Raw grapes are 81% water, 18% carbohydrates, 1% protein, and have negligible fat (table). A 100-gram (3+1⁄dua-ounce) reference amount of raw grapes supplies 288 kilojoules (69 kilocalories) of food energy and a moderate amount of gizi K (14% of the Daily Value), with no other micronutrients in significant content.Grapevines

Concord is a variety of North American labrusca grape

Most domesticated grapes come from cultivars of Vitis vinifera, a grapevine native to the Mediterranean and Central Asia. Minor amounts of fruit and wine come from American and Asian species such as:Vitis amurensis, the most important Asian speciesVitis labrusca, the North American table and grape juice grapevines (including the Concord cultivar), sometimes used for wine, are native to the Eastern United States and Canada.Vitis mustangensis (the mustang grape), found in Mississippi, Alabama, Louisiana, Texas, and OklahomaVitis riparia, a wild vine of North America, is sometimes used for winemaking and for jam tangan. It is native to the entire Eastern United States and north to Quebec.Vitis rotundifolia (the muscadine), used for jams and wine, is native to the Southeastern United States from Delaware to the Gulf of Mexico.Distribution and production

Top 20 grape producing countries in 2012.[15]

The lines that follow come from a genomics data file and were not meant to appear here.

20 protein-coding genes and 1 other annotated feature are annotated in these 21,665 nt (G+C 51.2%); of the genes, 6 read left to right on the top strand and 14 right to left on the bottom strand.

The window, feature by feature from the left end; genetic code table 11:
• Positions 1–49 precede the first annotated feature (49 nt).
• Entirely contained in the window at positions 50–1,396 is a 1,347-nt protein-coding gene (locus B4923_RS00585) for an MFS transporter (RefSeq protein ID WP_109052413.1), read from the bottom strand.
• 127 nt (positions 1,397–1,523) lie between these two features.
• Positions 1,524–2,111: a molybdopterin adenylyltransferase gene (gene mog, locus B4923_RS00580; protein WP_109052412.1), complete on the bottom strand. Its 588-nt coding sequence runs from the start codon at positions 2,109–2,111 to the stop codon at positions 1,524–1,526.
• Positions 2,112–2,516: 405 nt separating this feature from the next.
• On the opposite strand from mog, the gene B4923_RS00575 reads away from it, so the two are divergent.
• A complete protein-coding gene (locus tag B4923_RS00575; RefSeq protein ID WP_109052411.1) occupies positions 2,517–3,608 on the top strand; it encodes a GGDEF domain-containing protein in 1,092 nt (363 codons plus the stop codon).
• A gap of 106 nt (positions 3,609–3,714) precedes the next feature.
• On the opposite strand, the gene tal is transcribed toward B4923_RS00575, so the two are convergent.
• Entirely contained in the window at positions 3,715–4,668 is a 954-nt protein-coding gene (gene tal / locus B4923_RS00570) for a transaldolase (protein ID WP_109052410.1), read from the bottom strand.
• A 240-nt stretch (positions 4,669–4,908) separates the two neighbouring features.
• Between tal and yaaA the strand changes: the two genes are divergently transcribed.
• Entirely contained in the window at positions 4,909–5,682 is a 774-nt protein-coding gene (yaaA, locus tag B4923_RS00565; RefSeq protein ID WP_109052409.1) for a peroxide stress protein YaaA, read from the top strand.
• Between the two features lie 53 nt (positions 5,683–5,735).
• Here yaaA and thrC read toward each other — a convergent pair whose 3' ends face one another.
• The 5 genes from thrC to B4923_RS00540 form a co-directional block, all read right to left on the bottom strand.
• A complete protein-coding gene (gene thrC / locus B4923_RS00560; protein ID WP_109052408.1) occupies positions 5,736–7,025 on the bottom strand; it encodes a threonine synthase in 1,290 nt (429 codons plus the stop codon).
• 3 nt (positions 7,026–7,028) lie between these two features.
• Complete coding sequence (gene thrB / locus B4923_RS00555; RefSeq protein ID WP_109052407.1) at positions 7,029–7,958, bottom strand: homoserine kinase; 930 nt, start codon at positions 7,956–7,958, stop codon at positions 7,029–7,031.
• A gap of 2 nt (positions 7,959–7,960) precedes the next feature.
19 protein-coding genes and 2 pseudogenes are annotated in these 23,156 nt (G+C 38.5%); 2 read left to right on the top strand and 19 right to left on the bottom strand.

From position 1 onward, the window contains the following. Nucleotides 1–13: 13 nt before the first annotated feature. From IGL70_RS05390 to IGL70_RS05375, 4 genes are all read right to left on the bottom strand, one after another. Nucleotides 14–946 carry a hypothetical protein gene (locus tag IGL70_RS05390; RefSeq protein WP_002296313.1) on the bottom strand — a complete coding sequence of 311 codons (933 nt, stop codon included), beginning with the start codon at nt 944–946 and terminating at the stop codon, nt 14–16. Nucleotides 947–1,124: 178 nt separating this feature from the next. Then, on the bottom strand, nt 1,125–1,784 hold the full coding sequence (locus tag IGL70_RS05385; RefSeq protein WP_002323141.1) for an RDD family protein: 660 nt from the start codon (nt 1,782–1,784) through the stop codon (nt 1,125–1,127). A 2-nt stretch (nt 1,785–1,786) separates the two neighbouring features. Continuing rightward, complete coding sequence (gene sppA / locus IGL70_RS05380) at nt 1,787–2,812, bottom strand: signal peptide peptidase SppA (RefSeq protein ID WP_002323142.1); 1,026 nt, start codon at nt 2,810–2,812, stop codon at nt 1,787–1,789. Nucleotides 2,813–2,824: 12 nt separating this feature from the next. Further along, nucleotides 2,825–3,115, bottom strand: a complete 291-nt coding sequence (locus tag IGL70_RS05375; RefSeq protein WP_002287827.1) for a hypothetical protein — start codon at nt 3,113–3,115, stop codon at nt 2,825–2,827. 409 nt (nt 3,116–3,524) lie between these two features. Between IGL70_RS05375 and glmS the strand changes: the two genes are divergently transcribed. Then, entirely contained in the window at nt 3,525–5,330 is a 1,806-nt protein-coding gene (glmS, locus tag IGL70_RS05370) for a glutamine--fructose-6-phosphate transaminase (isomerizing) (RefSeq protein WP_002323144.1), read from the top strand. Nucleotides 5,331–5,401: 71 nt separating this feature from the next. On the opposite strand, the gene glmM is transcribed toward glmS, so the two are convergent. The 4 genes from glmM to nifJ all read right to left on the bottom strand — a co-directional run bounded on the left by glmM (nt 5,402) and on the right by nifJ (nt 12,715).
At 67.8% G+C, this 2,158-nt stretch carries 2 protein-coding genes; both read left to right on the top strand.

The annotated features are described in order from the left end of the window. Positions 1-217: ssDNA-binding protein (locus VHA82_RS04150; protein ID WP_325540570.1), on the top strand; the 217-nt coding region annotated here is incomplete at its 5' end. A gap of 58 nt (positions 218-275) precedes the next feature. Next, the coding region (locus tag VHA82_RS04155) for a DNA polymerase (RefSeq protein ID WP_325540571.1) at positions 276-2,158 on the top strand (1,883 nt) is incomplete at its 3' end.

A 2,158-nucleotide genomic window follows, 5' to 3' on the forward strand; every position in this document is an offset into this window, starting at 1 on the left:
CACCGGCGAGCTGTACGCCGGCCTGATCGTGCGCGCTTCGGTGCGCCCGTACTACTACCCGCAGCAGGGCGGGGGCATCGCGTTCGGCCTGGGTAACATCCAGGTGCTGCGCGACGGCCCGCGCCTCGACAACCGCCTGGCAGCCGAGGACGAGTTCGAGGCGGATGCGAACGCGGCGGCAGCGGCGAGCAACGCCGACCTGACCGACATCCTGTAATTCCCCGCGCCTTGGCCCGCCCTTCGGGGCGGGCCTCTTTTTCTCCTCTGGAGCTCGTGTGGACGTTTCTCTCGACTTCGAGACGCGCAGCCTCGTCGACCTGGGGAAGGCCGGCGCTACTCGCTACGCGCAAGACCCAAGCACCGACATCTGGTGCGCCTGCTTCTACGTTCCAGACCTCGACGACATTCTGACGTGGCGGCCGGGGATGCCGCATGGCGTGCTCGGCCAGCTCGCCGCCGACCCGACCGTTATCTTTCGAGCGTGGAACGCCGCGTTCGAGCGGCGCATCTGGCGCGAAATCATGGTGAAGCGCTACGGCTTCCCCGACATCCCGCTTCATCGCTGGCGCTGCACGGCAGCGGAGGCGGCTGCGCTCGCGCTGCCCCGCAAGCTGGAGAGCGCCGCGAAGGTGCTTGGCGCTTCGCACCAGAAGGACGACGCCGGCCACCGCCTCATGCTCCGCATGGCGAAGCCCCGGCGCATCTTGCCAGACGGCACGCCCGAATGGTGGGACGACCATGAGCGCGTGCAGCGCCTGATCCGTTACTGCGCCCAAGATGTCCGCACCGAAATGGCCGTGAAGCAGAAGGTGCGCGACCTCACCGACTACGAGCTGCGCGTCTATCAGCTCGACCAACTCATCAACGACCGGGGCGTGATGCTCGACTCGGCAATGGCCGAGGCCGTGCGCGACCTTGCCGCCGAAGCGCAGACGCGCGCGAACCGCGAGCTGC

According to the Food and Agriculture Organization (FAO), 75,866 square kilometers of the world are dedicated to grapes. Approximately 71% of world grape production is used for wine, 27% as fresh fruit, and 2% as dried fruit. A portion of grape production goes to producing grape juice to be reconstituted for fruits canned “with no added sugar” and “100% natural”. The kewedanan dedicated to vineyards is increasing by about 2% per year.

There are no reliable statistics that break down grape production by variety. It is believed that the most widely planted variety is Sultana, also known as Thompson Seedless, with at least tiga,600 km2 (880,000 acres) dedicated to it. The second most common variety is Airén. Other popular varieties include Cabernet Sauvignon, Sauvignon blanc, Cabernet Franc, Merlot, Grenache, Tempranillo, Riesling, and Chardonnay.[16]Top producers of grapes for wine making, by kawasan plantedCountryArea (km2) Spain11,750 France8,640 Italy8,270 Turkey8,120 United States4,150 Iran2,860 Romania2,480 Portugal2,160 Argentina2,080 Chile1,840 Australia1,642 Armenia1,459Top grape producing countries by years(in metric tons)RankCountry20092010201120121 China8,038,7038,651,8319,174,2809,600,000 F2 United States6,629,1986,777,7316,756,4496,661,8203 Italy8,242,5007,787,8007,115,5005,819,0104 France6,101,5255,794,4336,588,9045,338,5125 Spain5,535,3336,107,6175,809,3155,238,3006 Turkey4,264,7204,255,0004,296,3514,275,6597 Chile2,600,0002,903,0003,149,3803,200,000 F8 Argentina2,181,5672,616,6132,750,0002,800,000 F9 Iran2,305,0002,225,0002,240,0002,150,000 F10 South Africa1,748,5901,743,4961,683,9271,839,030—World58,521,41058,292,10158,500,11867,067,128Source: UN Food & Agriculture Organization[17] (F=FAO estimate)Table and wine grapes